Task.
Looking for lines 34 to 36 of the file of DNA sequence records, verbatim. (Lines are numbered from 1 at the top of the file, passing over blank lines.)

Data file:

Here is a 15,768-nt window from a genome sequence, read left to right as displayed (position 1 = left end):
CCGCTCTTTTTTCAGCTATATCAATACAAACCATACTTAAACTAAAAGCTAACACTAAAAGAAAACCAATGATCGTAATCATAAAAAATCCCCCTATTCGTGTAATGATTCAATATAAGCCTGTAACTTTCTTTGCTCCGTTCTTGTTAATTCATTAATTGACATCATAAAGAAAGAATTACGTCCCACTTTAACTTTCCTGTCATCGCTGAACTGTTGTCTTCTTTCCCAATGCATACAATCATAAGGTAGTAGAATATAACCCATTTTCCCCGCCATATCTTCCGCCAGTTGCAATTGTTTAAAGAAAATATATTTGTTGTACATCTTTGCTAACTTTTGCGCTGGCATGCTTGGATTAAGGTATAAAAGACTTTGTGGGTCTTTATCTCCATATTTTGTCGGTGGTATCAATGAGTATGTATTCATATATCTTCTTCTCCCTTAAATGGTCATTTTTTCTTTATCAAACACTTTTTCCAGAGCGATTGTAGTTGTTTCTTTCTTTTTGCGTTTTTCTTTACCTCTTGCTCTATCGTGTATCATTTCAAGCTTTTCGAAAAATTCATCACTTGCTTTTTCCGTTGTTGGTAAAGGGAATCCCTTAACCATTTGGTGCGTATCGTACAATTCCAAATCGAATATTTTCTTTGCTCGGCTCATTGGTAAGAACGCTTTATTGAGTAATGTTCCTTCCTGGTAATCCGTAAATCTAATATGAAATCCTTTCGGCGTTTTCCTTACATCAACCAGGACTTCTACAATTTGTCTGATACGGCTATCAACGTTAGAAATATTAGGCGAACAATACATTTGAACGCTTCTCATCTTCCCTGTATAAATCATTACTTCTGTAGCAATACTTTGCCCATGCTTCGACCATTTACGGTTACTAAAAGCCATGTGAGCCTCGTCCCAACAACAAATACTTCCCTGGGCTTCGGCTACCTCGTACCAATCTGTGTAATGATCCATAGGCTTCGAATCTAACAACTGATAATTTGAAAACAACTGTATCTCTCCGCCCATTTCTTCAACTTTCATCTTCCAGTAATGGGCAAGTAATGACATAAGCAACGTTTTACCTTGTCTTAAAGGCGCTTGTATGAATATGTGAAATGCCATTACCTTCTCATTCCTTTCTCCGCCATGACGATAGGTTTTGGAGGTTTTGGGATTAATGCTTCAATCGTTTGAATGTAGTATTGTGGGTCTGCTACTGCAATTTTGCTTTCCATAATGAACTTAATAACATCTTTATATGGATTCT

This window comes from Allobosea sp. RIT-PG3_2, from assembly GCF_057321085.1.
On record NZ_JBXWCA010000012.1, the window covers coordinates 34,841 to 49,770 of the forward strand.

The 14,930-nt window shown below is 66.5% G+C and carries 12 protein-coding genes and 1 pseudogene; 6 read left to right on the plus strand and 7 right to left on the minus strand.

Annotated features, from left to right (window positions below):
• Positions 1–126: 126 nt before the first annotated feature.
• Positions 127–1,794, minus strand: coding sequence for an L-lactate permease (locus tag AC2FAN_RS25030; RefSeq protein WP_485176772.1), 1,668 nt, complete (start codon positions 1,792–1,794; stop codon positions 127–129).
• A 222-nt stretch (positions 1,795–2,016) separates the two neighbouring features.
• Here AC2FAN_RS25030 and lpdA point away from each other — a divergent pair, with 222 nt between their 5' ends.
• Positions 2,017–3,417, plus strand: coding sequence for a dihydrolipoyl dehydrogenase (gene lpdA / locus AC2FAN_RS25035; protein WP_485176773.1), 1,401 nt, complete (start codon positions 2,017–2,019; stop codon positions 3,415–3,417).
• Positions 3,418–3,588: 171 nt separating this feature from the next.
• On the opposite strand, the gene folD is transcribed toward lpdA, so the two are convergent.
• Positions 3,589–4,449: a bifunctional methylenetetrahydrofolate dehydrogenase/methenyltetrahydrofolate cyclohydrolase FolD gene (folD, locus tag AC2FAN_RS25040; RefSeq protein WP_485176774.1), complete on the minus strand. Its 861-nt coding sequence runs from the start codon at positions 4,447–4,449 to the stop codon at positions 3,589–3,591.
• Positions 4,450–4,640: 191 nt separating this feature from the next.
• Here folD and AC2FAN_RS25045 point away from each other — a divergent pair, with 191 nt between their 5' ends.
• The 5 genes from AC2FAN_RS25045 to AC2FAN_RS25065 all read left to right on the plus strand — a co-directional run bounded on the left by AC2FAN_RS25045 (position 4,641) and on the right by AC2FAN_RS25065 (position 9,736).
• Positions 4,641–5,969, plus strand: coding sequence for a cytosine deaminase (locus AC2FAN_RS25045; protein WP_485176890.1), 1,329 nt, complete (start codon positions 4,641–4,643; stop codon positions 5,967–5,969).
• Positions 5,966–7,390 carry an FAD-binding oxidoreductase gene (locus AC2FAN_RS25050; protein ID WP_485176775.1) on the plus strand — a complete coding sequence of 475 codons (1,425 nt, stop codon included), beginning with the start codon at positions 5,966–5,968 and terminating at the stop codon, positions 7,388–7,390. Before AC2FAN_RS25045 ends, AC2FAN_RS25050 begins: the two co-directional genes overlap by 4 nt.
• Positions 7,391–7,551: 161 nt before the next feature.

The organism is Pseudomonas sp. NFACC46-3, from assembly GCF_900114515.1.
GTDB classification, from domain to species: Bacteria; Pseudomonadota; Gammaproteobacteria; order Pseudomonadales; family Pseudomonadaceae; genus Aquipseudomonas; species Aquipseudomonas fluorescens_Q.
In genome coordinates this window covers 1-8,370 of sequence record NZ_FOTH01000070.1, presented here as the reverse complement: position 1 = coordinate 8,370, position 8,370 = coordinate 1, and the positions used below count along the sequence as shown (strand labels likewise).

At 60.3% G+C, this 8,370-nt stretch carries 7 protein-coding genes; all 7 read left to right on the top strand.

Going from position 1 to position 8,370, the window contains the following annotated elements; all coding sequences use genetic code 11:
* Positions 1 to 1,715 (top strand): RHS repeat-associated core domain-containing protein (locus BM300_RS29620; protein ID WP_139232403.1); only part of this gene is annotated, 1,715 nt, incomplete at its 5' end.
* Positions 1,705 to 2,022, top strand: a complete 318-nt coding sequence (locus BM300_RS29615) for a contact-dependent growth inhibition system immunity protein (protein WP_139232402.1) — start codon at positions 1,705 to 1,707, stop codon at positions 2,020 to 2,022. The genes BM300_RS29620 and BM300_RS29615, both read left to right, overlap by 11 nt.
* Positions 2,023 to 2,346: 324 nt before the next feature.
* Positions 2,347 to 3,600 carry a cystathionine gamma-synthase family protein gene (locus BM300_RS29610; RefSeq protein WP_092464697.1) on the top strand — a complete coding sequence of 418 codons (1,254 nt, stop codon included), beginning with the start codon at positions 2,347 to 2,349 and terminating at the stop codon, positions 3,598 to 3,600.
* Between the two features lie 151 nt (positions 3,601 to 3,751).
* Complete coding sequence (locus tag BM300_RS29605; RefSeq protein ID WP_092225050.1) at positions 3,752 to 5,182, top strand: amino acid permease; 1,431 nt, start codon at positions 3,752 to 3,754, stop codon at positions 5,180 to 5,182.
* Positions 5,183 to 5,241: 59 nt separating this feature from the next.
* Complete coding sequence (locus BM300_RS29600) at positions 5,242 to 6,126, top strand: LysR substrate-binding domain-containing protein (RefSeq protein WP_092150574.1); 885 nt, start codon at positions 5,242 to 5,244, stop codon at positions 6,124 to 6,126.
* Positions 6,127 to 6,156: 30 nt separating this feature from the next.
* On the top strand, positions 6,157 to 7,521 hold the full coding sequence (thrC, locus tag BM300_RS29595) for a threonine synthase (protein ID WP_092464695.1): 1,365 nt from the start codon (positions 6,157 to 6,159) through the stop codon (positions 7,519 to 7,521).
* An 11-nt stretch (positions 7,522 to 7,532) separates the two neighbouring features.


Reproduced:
* Positions 6,127 to 6,156: 30 nt separating this feature from the next.
* On the top strand, positions 6,157 to 7,521 hold the full coding sequence (thrC, locus tag BM300_RS29595) for a threonine synthase (protein ID WP_092464695.1): 1,365 nt from the start codon (positions 6,157 to 6,159) through the stop codon (positions 7,519 to 7,521).
* An 11-nt stretch (positions 7,522 to 7,532) separates the two neighbouring features.